DUBLIN -- Sometimes life is less about how you handle failure than about how you handle success. Do you let that success go to your head? Do you take a breather and relax and have trouble summoning the hunger you had that led to those good moments in the first place? It’s a natural tendency, and not just in sports, but everywhere, in your career or mine.
It’s especially hard if you’re the U.S. men’s national team and you had a good World Cup, advancing from a difficult group in a way that few had expected, and now you have to deal with a World Cup hangover, playing in games with lower stakes.
But that’s what we’ve seen from the U.S. since the end of the adrenalin rush that came with all the moments in Brazil 2014 that none of us, including the players, will ever forget.
The U.S. lost 4-1 to Ireland’s second-choice team on Tuesday, a dismal end to a calendar year that in the big picture has to be seen as positive, given the World Cup performance, but that concluded with just one victory in the final eight games. There was talk after the game of “growing pains,” as U.S. coach Jurgen Klinsmann put it, the inevitable issues that arise when you bring young players, some of them teenagers, into the national team for the first time.
But the bigger issue for the U.S. right now has nothing to do with growing pains and more to do with answering the question: How do you handle success? Nine of the 11 U.S. starters on Tuesday were on the World Cup team. They were the players who struggled the most, not the youngest guys.
“We had some guys who were at the World Cup today, and we weren’t there,” said forward JozyAltidore, who served as captain in the absence of Clint Dempsey. “We weren’t there in a lot of places on the field. It’s growing pains, but for some of the older guys it’s unacceptable, including myself. Those kinds of things can’t happen.”
“We just didn’t come to play today,” Altidore added later. “And it’s been a trend the past few games.”
“I feel like it’s something with our mentality maybe,” said midfielder Alejandro Bedoya. “I don’t know what it is. I can’t really pinpoint it. The last four games I feel like we’ve had results in our hands, had the game in our control, and we let it go. Whether it’s teams equalizing late or like tonight, when they scored the second goal and knocked the air out of us. You’ve just gotta pick it up.”
For years, the U.S. has had a tendency to play better at World Cups when less was expected of the team. But when the expectations rise, as they did after Brazil, the U.S. has often underperformed. And right now those doing the underperforming are the players who were in Brazil. Emotionally and physically they are spent, or not far from it. And it’s equally an issue for MLS-based and European-based U.S. players.
“They have to learn emotionally how to digest a World Cup,” said Klinsmann after the game. “A lot of our players had big problems digesting those extreme emotions. They dropped 20, 30, even 40 percent in performances in their club environment. Many of the Europeans lost their starting spot ... They didn’t know how to deal with all these emotions and all the recognition and all the compliments after the World Cup.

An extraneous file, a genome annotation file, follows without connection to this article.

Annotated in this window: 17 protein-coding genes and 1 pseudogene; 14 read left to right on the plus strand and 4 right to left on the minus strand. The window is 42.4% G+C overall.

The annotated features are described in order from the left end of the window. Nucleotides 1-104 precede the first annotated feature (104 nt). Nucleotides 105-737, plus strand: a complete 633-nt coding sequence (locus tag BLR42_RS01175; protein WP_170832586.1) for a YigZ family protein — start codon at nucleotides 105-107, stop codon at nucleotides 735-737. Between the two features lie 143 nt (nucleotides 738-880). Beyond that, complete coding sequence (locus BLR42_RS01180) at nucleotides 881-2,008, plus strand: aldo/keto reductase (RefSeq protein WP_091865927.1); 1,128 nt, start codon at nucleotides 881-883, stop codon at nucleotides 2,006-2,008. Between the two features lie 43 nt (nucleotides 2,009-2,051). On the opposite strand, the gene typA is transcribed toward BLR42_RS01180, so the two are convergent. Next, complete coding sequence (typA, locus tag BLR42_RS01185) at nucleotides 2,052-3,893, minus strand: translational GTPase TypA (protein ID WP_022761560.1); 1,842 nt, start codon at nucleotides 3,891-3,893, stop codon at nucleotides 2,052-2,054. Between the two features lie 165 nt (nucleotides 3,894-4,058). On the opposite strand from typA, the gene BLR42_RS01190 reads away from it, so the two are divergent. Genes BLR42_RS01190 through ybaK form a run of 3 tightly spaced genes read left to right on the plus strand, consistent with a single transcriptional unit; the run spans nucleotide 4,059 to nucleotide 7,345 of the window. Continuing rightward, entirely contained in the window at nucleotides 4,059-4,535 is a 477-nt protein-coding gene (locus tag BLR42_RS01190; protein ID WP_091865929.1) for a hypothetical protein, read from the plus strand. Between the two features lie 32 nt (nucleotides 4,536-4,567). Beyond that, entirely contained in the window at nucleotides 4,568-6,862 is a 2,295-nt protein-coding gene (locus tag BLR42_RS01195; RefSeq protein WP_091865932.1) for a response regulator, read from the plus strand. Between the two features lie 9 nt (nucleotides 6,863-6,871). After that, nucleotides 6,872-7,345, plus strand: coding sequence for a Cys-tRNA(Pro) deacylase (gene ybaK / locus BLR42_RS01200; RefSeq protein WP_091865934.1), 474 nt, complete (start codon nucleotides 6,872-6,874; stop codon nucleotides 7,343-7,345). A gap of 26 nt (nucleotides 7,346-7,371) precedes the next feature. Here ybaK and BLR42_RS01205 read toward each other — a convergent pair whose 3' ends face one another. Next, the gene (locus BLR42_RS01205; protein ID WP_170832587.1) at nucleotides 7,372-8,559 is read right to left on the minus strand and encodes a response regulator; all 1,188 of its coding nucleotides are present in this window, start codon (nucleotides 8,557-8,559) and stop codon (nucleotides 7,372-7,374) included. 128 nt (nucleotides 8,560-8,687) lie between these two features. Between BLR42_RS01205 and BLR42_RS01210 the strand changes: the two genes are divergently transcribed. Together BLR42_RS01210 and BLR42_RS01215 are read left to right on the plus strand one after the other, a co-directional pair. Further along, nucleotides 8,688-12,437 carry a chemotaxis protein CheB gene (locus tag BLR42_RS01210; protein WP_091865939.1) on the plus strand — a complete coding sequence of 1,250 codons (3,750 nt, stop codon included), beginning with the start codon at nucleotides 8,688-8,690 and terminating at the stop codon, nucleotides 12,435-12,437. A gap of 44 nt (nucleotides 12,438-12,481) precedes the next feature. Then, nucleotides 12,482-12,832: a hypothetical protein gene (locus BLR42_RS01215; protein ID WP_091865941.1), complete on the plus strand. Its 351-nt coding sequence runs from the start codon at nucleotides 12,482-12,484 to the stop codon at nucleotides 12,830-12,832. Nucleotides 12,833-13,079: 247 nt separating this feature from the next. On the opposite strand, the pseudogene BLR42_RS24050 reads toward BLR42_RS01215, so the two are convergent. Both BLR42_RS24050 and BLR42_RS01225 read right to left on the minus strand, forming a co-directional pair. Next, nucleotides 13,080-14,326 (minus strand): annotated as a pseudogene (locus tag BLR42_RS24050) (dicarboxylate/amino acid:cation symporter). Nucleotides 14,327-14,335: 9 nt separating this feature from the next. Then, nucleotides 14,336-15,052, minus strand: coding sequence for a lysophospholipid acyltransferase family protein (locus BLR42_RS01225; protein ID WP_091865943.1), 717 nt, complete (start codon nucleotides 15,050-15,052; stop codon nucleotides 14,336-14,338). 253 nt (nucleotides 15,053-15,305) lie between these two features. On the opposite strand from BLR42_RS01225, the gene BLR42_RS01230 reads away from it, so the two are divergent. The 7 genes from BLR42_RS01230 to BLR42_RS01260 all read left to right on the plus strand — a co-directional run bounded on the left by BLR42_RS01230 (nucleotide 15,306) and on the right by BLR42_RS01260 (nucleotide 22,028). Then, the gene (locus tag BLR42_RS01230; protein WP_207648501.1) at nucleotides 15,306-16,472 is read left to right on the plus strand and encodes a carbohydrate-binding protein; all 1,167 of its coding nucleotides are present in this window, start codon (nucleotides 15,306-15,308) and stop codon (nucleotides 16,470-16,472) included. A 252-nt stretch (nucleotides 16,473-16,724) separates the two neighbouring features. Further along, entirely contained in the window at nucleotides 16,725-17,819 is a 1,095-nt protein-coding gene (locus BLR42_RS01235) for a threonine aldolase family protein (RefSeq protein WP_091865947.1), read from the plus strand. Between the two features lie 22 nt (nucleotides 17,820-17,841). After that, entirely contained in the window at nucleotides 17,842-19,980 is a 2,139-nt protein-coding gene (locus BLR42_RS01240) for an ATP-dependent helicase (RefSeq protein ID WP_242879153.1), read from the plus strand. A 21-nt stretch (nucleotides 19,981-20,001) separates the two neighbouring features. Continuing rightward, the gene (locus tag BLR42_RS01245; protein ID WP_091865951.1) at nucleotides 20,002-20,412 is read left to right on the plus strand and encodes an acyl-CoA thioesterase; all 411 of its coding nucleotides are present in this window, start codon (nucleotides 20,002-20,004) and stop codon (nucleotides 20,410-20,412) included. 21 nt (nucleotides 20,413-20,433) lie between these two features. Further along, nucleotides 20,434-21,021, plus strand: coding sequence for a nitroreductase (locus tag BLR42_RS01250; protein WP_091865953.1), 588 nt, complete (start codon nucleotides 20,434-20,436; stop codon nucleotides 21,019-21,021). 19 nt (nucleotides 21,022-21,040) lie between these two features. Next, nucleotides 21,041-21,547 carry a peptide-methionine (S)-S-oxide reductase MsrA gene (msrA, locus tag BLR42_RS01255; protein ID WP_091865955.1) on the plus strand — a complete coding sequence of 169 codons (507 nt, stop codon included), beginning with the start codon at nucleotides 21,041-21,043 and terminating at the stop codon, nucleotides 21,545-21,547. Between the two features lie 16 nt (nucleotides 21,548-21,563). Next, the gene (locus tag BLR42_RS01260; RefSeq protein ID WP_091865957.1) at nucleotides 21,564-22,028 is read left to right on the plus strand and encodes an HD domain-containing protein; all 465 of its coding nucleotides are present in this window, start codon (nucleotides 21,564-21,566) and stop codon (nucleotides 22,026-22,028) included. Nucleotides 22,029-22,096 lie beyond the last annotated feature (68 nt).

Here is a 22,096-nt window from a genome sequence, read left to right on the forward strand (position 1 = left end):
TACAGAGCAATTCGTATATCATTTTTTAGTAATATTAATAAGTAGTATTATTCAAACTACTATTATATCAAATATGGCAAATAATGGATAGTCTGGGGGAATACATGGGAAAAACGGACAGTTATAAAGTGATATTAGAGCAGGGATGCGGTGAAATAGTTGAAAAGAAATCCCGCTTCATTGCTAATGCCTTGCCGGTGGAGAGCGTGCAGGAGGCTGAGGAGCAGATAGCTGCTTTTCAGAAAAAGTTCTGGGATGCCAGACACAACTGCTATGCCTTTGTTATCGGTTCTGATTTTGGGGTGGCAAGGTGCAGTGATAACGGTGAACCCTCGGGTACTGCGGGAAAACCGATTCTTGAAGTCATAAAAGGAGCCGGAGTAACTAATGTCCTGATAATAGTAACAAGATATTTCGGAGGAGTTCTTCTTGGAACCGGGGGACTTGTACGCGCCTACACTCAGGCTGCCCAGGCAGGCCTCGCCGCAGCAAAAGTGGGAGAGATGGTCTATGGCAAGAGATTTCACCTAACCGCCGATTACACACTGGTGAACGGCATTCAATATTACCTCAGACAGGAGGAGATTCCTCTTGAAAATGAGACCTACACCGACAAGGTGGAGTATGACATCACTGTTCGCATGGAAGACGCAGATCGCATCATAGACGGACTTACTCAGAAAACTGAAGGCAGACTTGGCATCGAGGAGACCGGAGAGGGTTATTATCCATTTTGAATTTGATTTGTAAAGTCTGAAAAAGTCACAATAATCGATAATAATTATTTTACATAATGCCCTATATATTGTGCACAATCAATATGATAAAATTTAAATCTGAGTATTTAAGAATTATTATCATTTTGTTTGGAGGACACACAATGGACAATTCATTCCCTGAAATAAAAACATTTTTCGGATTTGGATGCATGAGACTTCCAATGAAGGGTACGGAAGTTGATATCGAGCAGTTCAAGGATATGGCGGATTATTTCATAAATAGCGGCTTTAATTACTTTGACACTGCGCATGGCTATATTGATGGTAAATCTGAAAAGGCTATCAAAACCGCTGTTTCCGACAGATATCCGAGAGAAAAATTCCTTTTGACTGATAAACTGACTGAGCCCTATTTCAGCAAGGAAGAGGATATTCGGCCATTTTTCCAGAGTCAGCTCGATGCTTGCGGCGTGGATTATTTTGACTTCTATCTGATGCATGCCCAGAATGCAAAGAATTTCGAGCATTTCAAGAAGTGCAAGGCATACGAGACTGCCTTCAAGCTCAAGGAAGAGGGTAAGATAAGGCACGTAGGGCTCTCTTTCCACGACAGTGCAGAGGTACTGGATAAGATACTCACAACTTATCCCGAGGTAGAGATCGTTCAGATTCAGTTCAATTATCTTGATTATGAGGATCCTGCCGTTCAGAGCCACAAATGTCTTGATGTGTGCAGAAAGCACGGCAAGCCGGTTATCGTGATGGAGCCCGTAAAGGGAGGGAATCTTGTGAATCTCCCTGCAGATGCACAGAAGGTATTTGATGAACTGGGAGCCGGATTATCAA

“In a certain way it’s human. It’s understandable.”
Klinsmann sees it as a challenge for himself, too. “How do you manage the roster coming out of the World Cup with all the emotional things that happened in our country and get these players back on track?” he said.
He didn’t say it, but this is something new for Klinsmann too, at least as a national team coach. His term as the Germany coach ended after the emotional high of the 2006 World Cup, and he didn’t have to work his way through the challenges that followed that tournament with the German national team. Yes, Klinsmann had to learn how to handle success as a player, but doing it as a coach isn’t the same thing.
For now, one of Klinsmann’s solutions in 2015 is simple: Be tougher.
“A lot of the work down the road will be done for us off the field,” he said. “We have to educate the players better. We have to guide them hopefully with more influence in their club lives. We have to make it clear that they have to go through pain, they have to get tougher.”
“When I used that word two, three years ago—we’ve gotta get nastier—some people were very critical of me. How can you say that? But I’m telling you that again: We have to get nastier. It’s just normal. It’s not a negative word. We have to become more physical, we have to be dominant and send signals out all over the field. It took us 70 minutes until Jozy got the first yellow card for a foul he only did because he was fouled before that. It’s the international game.”
Perhaps there’s something to that. Maybe it does come down to some of the bare essentials like being more physical. But learning how to handle success—as a coach, as a player—is about more than that. A World Cup year has now ended. It had more good than bad in it for the United States. It left you wondering about what this team could achieve in four years.
But the end of 2014 also leaves you wondering if the success from Brazil is sustainable under Klinsmann. And that will be a challenge for everyone involved in the national team program, including the coach.